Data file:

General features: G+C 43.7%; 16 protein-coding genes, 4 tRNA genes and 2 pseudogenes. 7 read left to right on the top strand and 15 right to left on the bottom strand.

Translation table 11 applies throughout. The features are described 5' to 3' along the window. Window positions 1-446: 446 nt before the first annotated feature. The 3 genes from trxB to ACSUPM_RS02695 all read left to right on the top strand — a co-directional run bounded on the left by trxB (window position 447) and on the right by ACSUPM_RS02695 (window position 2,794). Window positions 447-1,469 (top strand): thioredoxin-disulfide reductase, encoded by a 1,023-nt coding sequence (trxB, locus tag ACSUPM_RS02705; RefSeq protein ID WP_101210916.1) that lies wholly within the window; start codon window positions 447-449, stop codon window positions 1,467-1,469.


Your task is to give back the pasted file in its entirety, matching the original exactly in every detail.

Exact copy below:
General features: G+C 43.7%; 16 protein-coding genes, 4 tRNA genes and 2 pseudogenes. 7 read left to right on the top strand and 15 right to left on the bottom strand.

Translation table 11 applies throughout. The features are described 5' to 3' along the window. Window positions 1-446: 446 nt before the first annotated feature. The 3 genes from trxB to ACSUPM_RS02695 all read left to right on the top strand — a co-directional run bounded on the left by trxB (window position 447) and on the right by ACSUPM_RS02695 (window position 2,794). Window positions 447-1,469 (top strand): thioredoxin-disulfide reductase, encoded by a 1,023-nt coding sequence (trxB, locus tag ACSUPM_RS02705; RefSeq protein ID WP_101210916.1) that lies wholly within the window; start codon window positions 447-449, stop codon window positions 1,467-1,469.